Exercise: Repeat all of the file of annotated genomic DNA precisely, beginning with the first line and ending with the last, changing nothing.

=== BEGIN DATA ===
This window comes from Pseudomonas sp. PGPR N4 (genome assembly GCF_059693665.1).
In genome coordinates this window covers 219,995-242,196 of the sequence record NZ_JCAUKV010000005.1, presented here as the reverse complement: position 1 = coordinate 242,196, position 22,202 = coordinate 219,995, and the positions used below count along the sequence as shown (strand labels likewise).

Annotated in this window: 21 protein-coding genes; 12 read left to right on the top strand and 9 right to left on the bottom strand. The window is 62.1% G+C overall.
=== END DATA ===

This window comes from Pseudomonas sp. PGPR N4 (genome assembly GCF_059693665.1).
In genome coordinates this window covers 219,995-242,196 of the sequence record NZ_JCAUKV010000005.1, presented here as the reverse complement: position 1 = coordinate 242,196, position 22,202 = coordinate 219,995, and the positions used below count along the sequence as shown (strand labels likewise).

Annotated in this window: 21 protein-coding genes; 12 read left to right on the top strand and 9 right to left on the bottom strand. The window is 62.1% G+C overall.